Social Work : The Ethico-Spiritual Paradigm ► [03] Problems & Predicaments

Posted: 14.06.2005

III. Problems & Predicaments

Postmodernism thus threatens to unhinge man from his rootedness and relatedness and makes him a jetsam and flotsam of history. It confronts man with a nihilistic angst which cannot be endured perennially. Social work can no longer confine itself to finding solutions to only mundane problems. It is true that in the super affluent era of globalisation, there is still widespread poverty, misery, degradation and stagnation, which clamour for immediate and effective remedial measures, which are technologically possible. Social work must strive whole-heartedly to grapple with the structural bottlenecks that precipitate these conditions.

However, man today is helplessly caught in a whirlpool of new problems which challenge his very essence and existence. Social Work will be able to countenance those problems only when it expands its bailiwick to include also the higher domains and dimensions of human life. It must develop an overarching spiritual perspective which adds meaning to its synergistic and ecological elements.

Postmodernism has cast man adrift in a sea of doubt. Man cannot survive as a wanderer in a purposeless void. Like vegetations he needs an anchorage in the soil of absolute and eternal values. Had the cosmos been a mere theatre of the absurd, evolution would have ceased at the level of inconscient matter and life with a higher mission would not have emerged. Life represents a protest against the repetitive mechanisms of the universe.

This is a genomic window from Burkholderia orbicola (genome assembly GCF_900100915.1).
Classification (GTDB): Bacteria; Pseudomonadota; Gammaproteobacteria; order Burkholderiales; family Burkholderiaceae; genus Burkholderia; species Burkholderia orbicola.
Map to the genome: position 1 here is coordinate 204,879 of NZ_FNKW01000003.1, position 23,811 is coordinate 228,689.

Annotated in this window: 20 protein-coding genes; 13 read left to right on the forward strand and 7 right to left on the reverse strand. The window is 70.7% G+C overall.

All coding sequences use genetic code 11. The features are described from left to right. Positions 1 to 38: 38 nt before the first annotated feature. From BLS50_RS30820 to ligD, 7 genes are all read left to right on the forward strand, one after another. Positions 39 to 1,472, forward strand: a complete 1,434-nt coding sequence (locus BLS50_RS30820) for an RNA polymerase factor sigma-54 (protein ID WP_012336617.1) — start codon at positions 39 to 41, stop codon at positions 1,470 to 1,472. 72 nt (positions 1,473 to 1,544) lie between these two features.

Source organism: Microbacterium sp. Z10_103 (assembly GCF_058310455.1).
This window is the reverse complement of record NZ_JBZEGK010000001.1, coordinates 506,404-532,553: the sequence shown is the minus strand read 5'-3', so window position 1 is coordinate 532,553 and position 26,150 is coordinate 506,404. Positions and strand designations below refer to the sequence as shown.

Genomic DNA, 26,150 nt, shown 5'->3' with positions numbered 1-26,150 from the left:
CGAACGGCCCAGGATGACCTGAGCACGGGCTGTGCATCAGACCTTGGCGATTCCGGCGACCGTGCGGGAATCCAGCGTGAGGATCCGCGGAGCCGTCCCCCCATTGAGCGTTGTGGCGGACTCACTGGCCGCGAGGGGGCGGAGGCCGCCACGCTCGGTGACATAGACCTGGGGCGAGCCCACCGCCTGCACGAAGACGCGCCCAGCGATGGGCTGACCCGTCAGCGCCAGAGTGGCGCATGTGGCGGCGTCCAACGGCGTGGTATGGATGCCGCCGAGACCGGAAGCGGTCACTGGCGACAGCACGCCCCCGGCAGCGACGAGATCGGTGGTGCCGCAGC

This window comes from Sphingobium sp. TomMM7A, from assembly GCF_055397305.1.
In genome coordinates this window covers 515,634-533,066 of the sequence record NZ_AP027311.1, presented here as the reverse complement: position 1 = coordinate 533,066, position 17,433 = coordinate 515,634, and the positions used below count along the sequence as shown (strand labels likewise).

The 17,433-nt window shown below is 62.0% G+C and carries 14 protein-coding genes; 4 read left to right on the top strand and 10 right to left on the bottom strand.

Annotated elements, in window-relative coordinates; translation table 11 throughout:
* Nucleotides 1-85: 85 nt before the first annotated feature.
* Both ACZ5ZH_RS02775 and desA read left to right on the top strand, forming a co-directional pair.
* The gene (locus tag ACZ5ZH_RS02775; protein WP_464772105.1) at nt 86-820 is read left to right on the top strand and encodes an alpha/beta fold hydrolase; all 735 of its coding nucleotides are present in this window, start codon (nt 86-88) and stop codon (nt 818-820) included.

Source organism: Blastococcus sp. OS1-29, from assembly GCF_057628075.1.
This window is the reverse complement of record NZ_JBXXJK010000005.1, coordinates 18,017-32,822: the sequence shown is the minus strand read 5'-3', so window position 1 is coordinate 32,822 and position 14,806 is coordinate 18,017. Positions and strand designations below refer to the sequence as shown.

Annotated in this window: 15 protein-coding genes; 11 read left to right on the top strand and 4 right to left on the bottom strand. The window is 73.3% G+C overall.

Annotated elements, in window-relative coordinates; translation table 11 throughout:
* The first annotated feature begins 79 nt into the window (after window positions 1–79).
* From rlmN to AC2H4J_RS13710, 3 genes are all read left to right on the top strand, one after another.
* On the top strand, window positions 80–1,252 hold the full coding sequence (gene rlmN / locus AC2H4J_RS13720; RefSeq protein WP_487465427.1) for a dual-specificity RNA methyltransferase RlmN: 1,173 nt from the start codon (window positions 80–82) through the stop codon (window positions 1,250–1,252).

Social work must learn to deal not only with what has been actualised in human nature but also with what lies dormant and waiting. The first imperative is to undeniably recognise the presence and power of these unlimited potentialities in human personality. The latent realities of human existence seek to express themselves in human yearnings and aspirations, which no intellectual exercise can suppress and no radical scepticism can eradicate.

Globalisation scenario and postmodernist thought-patterns can affect only the superficial dimensions of man and not the deep urges embedded in his existence. The ceaseless quest for ultimate values like truth, beauty and goodness are not socially and historically produced or subjectively constructed, they are there as absolutely given categories. Man is intrinsically endowed with the capacity to transcend historicity and temporality, and his ego-bound narrow selfhood. The problem with the Western scholars is that they cannot go beyond normal waking consciousness, which has its concrete and abstract data content garnered from senses and intellect.